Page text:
Musings on Bicycling and Buddhism

Wednesday, September 26, 2012

Trade Shows, Gender, and the Cycling Sausage Fest

File Under: Tales from the Cycle-verse

Hi, I'm a girl and I can fix a flat on my bike.  I can do it on my own, on the side of the road while thousands of other cyclists fly by on Hub on Wheels.  Of course - I'm still immensely grateful for all the volunteers who stopped to ask if I needed anything.

Hi, I'm a girl and I can build up this bike.  (Not talking welds here, but believe me that's on the to-do list.)

Hi, I'm a girl who writes about, advocates for, fixes, recommends, photographs, advises, commutes via ... all-things-bikes.

Hi, I'm a girl who is a keen observer of and sometime professional in the cycling industry and sometimes I want to vomit.  Especially when I see things like this and this.

Yes, these beautiful women are doing their jobs, it's true.  But if this industry is supposed to be egalitarian, forward thinking, and challenging the status quo - not just in health and infrastructure, but also beauty - why does the largest North American cycling tradeshow resound with this imagery?

Where did the real women cyclists go?  There were a few there but most were left back at the office.

There are real women out there; we're out here, we ride bikes, we know what we're talking about and yet are pretty much absent from this trade show.  There are some elite athlete beauties, but somehow even that imagery is a question mark.

Recently Elly Blue of Taking the Lane wrote a post about how to figure out if cycling imagery is sexist, and what trends we are seeing. A conclusion from this article, that somehow in marketing imagery it is men that are riding, challenging, and adventuring whilst women somehow end up next to the bike, as a place to secure fashionable accessories - an auxiliary subject for the gaze.

She notes:

"I want to point out that these images are not just made and chosen by men. Women are also active in many representations of bicycling that would fail this test, both as willing models and as photographers and producers. My point is not that we’re the helpless victims of sexist men, but that we’re all part of a culture where sexism is normalized, celebrated, and rewarded. I think there’s a widespread sense that this is the game we have to play if we want to succeed. In a way that’s true, but I’d argue that there are inherent limits for women in this game; we can only go so far. If we really want equality we need to change the rules."   -Taking the Lane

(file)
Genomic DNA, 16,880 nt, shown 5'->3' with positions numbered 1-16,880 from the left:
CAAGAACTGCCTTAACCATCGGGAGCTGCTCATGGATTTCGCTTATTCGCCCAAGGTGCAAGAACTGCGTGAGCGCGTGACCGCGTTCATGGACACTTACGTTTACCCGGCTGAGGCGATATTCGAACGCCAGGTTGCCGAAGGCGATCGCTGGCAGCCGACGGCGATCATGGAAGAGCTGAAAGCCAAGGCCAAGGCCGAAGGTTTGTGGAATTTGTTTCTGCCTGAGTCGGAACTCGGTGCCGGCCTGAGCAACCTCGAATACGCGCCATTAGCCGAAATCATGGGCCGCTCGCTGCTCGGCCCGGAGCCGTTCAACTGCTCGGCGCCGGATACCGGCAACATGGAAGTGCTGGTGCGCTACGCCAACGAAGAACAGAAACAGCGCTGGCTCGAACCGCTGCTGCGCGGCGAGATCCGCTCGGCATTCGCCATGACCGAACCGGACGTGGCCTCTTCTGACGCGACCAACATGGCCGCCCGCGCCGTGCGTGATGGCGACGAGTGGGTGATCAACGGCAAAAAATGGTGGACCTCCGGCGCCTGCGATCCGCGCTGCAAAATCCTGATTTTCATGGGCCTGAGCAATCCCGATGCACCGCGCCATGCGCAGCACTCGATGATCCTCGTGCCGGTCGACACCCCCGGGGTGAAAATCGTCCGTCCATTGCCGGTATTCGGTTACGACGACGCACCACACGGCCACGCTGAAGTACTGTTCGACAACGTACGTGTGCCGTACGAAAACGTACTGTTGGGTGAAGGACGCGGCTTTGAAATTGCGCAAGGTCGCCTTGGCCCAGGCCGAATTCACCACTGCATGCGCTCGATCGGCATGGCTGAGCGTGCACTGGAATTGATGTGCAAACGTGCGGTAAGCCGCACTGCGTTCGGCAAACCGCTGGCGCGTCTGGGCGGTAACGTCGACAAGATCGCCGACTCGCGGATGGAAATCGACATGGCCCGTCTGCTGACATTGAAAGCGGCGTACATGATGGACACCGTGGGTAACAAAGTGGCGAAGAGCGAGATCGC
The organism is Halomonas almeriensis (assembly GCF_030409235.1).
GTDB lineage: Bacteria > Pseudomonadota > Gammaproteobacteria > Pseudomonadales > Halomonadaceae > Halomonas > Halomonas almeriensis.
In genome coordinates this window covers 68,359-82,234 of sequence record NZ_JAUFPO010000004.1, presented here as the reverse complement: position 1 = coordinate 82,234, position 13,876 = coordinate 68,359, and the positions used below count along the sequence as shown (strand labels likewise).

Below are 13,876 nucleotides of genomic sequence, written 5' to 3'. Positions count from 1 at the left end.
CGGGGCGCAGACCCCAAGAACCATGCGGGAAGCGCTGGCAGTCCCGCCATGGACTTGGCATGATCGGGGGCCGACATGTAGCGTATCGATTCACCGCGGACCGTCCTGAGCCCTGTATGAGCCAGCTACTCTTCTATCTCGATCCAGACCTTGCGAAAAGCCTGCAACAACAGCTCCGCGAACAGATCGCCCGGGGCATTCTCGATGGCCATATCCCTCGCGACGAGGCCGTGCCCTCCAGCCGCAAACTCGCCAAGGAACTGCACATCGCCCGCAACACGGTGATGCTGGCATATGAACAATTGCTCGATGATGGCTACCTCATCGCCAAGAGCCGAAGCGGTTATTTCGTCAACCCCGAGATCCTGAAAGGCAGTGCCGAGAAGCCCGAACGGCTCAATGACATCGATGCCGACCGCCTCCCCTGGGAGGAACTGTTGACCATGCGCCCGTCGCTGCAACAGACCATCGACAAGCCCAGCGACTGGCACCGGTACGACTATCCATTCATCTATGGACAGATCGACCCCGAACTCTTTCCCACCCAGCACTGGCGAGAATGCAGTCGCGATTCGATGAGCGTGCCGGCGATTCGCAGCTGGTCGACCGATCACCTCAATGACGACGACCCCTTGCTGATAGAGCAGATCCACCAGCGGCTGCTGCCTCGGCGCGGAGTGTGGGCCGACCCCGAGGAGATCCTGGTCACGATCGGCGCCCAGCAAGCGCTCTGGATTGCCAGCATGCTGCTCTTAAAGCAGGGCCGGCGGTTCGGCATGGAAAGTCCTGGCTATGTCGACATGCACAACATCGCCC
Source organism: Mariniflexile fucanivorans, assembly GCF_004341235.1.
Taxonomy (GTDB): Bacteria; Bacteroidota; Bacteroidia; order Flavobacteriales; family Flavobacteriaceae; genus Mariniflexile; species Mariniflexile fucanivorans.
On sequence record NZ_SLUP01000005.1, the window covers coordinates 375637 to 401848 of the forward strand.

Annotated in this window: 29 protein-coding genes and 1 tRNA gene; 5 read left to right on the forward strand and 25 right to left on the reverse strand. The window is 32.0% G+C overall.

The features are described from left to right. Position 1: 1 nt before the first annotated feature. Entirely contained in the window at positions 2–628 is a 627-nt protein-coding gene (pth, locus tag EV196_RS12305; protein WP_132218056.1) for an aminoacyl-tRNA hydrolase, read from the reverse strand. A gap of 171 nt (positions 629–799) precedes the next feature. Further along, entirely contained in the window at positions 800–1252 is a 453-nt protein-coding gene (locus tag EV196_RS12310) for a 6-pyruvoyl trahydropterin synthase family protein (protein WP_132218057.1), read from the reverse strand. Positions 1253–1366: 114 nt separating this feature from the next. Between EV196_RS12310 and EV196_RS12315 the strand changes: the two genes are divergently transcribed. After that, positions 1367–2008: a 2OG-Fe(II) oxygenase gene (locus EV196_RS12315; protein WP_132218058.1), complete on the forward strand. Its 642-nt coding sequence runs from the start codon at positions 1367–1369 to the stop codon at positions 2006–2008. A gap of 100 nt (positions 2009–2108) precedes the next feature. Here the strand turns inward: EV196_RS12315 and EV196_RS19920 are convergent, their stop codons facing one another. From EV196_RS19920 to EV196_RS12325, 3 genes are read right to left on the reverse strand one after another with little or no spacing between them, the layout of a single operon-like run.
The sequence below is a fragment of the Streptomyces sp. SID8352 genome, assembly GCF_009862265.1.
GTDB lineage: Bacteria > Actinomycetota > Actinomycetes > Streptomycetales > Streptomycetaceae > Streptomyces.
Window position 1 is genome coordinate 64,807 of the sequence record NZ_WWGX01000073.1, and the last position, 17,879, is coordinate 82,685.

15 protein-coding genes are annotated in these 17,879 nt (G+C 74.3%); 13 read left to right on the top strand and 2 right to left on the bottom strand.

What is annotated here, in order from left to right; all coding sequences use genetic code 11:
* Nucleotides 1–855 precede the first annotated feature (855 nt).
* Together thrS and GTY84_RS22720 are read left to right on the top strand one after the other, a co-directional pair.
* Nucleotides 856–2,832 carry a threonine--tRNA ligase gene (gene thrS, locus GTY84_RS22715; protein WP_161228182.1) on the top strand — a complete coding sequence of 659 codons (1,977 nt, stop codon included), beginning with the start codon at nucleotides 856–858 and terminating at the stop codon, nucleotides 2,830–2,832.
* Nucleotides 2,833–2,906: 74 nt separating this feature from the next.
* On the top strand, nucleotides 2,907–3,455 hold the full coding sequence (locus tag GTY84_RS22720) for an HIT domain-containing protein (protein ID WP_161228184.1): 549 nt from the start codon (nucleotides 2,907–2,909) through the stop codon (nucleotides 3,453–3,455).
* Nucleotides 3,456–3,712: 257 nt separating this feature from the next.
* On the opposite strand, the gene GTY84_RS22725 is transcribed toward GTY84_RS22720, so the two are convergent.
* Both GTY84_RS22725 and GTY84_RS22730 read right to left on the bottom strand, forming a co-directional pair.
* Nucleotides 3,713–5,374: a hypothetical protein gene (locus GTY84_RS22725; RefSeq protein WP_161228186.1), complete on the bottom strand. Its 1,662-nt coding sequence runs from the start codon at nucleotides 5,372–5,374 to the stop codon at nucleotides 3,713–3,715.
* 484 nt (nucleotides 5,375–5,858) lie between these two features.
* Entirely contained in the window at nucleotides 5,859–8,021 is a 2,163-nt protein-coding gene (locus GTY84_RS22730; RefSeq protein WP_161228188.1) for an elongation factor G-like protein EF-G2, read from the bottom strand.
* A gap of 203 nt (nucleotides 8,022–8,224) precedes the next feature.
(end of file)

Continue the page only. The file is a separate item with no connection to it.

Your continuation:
And there are even comments on the InterBike Facebook photo post linked to above, from men and women viewing this:

"Yep, this is part of the reason the industry and sport stagnates. Even Hooters is realizing how limiting this approach is." [from a man actually...]

"I  want to know if any of those girls could fix a flat..."

I know - just in this city - some amazing women in this industry, lady shop service shop owner and mechanic, web comic artist, photographers, pro racers, and so many others who live for bikes even if this may not be their profession.  They are incredible.  They are gorgeous, they do amazing things.  And yet somehow they're left out.

They're not worth marketing to?

Trade shows take industry culture and condense it, stick it under a magnifying glass and shine dazzling lights all over it.  Under this level of magnification you can't help but notice some things are out of balance, somebody's missing. Somehow at this show, real women cyclists are missing, or eclipsed.

The thing is you can market for them, to them, and things can look different. The attitude at the European trade shows is a lot different, and they keep growing - whereas this North American show has actually gotten smaller over the years, with big industry names leaving and running their own shows...

Post Hoc, Ergo Propter Hoc

Or if you're rusty on your Latin, correlation does not imply causation.  Just because the great North American trade show looks like this does not necessitate that this is the why of it getting smaller.  But there are a lot of women out here, from an economic perspective that's a big market demographic which this sort of imagery often alienates.

Perhaps you could even sell your brand better with informative, experienced bicycle geek girls who know what they're talking about rather than just having it memorized for the show?